swampland

Minnows and beer for breakfast only folks. A few images from my very first trip to Mingo National Wildlife Refuge nearly a decade ago. I’ve made many lasting nature memories here. Probably because it’s a rather unique ecosystem for my part of the woods. I keep telling myself I’ll bring a fishing pole next time…

A cottonmouth chilllin’ on a rocky slope overlooking the swamp. This friendly friend is venomous. It’s best to learn the patterns of venomous species in your area instead of relying on ID “tricks”. IN my part of the woods but maybe not yours, venomous snakes have diamond shaped heads, but non-venomous snakes will flatten their heads into diamond-like shapes to look more scary, along with vibrating their tails in leaves to fake a rattle.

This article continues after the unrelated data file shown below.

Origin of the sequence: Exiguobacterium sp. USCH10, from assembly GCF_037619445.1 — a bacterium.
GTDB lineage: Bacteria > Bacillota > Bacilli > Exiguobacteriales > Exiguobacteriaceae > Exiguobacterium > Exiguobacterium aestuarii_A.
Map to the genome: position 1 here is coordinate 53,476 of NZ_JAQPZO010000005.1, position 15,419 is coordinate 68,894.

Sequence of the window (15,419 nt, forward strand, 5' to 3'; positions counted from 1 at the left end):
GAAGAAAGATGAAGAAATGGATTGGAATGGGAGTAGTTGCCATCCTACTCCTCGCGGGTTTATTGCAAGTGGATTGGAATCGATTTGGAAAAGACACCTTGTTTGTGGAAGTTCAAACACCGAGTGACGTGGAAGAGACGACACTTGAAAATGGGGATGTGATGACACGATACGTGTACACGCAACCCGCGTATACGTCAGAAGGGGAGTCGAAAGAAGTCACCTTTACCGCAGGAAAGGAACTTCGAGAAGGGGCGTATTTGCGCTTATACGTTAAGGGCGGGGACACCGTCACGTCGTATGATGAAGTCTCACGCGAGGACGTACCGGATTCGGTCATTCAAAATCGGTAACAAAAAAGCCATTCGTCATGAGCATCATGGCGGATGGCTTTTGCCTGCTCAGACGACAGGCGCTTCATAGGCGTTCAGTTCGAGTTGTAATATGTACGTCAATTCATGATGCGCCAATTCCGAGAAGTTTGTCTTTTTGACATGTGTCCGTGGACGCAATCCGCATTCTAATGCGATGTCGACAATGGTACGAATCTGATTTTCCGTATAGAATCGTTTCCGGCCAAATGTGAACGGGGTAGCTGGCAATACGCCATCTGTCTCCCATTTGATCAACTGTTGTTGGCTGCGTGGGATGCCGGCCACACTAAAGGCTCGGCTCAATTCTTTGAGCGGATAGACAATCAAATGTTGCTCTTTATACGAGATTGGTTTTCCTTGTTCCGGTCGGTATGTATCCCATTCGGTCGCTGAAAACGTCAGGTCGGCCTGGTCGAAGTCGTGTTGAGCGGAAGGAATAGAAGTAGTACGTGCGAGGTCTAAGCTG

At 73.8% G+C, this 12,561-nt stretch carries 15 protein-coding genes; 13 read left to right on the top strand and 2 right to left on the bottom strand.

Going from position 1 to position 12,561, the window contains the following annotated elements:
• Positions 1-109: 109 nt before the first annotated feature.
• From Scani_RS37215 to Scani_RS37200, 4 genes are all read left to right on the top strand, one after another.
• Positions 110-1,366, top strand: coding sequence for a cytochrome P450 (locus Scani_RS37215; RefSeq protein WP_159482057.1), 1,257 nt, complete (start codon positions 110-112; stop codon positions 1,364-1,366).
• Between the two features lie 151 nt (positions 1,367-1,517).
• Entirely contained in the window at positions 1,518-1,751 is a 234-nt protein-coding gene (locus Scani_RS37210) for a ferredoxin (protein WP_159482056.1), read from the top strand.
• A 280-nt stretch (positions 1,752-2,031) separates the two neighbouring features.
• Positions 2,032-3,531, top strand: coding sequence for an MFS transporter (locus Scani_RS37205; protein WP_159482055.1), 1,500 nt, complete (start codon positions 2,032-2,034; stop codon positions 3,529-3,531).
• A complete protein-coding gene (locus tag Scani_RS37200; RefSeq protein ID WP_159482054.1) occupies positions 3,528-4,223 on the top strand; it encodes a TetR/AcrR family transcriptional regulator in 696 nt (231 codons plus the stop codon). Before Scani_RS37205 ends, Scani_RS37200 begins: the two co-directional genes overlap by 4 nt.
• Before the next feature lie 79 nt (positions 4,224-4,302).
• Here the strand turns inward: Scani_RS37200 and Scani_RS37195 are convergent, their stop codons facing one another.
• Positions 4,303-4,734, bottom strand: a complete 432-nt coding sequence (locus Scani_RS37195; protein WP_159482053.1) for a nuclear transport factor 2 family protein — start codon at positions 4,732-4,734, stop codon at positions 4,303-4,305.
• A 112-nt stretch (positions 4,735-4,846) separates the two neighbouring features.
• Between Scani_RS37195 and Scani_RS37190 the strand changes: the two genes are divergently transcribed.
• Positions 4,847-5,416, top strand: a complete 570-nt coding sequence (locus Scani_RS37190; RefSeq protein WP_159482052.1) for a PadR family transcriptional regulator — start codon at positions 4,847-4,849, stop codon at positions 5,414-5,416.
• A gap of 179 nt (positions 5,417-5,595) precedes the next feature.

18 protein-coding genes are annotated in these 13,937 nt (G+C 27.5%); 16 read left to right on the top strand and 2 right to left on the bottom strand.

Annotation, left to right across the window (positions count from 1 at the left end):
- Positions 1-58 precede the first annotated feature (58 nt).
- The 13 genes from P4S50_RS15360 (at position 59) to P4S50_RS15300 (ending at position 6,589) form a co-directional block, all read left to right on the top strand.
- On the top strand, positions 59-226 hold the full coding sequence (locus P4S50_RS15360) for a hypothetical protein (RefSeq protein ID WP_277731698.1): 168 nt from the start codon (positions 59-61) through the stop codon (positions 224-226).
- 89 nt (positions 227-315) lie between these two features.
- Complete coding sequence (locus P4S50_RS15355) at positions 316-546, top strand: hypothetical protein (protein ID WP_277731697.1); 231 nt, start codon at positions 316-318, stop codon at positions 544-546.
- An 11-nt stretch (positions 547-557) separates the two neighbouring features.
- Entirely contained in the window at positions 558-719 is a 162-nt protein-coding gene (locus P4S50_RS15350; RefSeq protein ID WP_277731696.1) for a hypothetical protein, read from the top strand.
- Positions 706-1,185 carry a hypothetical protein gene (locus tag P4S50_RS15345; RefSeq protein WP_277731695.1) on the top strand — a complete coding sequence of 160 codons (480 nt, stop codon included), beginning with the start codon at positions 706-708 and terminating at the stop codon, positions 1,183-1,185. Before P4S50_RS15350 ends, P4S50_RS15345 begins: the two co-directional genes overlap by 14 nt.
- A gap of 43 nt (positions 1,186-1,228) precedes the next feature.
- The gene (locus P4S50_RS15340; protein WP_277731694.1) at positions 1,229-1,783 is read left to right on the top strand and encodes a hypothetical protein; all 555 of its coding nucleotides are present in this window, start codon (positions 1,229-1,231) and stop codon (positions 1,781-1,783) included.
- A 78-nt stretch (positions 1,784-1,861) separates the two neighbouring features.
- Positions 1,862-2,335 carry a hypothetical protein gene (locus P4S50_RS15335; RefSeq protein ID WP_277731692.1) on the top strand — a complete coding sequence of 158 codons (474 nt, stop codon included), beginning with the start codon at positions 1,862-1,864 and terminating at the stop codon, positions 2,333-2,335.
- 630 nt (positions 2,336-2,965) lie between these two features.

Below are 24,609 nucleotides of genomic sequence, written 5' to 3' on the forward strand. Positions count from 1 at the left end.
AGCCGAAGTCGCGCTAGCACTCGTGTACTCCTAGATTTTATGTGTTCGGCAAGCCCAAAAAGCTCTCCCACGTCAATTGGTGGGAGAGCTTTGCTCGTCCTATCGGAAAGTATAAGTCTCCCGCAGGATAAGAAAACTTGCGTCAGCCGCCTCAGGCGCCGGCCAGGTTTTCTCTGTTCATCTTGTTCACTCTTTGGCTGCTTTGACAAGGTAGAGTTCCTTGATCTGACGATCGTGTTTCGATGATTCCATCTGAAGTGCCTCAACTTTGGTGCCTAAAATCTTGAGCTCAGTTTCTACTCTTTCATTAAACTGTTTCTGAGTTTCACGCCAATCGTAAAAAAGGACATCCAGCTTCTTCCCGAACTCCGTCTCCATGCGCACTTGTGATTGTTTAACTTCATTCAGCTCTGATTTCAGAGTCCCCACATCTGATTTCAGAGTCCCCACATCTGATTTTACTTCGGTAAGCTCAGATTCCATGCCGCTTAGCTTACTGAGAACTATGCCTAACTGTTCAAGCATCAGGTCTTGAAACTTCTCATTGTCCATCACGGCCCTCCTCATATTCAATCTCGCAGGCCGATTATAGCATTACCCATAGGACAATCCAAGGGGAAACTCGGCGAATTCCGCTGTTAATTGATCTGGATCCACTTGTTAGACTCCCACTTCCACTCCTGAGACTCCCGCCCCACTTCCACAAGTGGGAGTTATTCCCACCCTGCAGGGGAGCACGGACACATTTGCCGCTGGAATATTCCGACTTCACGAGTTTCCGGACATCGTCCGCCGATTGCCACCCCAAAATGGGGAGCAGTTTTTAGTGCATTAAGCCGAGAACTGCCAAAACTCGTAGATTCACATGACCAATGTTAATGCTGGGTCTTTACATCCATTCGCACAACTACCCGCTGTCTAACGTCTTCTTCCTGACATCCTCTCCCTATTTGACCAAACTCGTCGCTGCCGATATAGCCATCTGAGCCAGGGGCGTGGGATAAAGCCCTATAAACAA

Once a huge black rat snake reared up and shock its tail at me real hard on a trail. It was just about the CUTEST THING EVER.

Agkistrodon piscivorus

Dusk at Mingo National Wildlife Refuge. Long ago, the area’s trees were harvested for lumber and in preparation for farmland large ditches were carved for irrigation. Today, the area is know for it’s migratory bird habitat and bottomland hardwood forest.

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